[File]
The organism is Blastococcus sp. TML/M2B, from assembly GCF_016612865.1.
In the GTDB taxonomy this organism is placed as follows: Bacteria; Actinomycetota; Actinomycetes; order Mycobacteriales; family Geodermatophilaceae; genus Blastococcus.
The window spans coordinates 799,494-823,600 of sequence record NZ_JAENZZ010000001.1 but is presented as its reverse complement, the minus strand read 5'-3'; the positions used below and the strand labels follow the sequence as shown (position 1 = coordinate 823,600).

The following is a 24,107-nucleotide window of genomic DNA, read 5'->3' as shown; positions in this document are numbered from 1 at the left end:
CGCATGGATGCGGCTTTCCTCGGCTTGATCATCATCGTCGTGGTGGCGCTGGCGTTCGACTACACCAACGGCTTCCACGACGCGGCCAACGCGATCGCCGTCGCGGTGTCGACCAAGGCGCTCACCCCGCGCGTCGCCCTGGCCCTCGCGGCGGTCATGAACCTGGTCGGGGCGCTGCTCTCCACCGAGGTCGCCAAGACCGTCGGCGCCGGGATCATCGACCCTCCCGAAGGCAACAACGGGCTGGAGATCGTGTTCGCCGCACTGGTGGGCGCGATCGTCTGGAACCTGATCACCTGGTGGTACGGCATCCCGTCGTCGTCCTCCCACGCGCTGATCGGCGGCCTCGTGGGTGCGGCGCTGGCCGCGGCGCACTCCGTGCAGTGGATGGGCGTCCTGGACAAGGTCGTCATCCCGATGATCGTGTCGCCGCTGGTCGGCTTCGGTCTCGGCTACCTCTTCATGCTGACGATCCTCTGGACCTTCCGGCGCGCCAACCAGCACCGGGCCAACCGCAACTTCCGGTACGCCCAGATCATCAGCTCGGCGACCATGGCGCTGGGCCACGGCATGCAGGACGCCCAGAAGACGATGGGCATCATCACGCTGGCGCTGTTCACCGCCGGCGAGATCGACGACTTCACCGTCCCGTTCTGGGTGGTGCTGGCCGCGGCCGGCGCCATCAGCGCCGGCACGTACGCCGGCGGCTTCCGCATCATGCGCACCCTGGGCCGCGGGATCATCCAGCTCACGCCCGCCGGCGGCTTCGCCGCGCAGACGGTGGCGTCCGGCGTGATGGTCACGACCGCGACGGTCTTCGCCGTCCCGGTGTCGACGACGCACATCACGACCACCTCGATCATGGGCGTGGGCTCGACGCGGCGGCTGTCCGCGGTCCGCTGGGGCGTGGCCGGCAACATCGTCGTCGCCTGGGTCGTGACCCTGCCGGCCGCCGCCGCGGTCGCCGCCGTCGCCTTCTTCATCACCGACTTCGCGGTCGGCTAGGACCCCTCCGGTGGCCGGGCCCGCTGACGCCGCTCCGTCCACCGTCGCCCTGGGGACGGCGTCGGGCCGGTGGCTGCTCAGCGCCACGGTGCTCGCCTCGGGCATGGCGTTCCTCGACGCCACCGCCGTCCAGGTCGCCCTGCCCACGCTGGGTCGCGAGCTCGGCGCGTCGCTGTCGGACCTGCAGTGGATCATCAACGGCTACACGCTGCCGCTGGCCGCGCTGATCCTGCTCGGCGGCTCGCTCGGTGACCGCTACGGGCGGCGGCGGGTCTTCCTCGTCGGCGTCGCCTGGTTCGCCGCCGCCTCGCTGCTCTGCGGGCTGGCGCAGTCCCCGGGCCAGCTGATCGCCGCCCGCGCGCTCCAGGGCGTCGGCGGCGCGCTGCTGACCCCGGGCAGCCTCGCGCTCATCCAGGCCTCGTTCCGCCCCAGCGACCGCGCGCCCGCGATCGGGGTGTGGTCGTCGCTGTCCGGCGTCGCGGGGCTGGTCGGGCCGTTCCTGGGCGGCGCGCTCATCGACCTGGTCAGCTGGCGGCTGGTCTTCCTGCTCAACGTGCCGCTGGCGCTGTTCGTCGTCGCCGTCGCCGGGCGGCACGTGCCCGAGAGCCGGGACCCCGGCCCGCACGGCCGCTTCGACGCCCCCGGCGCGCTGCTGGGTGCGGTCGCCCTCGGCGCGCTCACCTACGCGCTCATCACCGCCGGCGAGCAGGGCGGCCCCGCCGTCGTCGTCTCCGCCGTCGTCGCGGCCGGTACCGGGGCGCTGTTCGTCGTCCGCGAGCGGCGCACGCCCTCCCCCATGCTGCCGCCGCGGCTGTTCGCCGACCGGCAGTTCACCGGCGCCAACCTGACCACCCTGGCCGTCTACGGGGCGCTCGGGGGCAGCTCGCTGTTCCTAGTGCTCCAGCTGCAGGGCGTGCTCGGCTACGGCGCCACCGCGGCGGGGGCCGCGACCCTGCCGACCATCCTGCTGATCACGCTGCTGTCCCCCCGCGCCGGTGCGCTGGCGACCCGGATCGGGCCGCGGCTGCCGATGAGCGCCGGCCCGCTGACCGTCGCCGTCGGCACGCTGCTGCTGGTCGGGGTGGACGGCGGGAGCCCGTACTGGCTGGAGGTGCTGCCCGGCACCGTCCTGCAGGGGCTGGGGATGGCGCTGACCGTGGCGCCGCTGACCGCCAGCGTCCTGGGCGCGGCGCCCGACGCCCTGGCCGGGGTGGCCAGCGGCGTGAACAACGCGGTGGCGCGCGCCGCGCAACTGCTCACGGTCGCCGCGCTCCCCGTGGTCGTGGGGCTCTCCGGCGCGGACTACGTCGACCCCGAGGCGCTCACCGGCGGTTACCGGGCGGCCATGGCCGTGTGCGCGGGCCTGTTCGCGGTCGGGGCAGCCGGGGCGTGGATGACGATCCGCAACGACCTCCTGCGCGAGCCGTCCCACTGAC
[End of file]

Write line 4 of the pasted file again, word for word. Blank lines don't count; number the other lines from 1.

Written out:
The following is a 24,107-nucleotide window of genomic DNA, read 5'->3' as shown; positions in this document are numbered from 1 at the left end: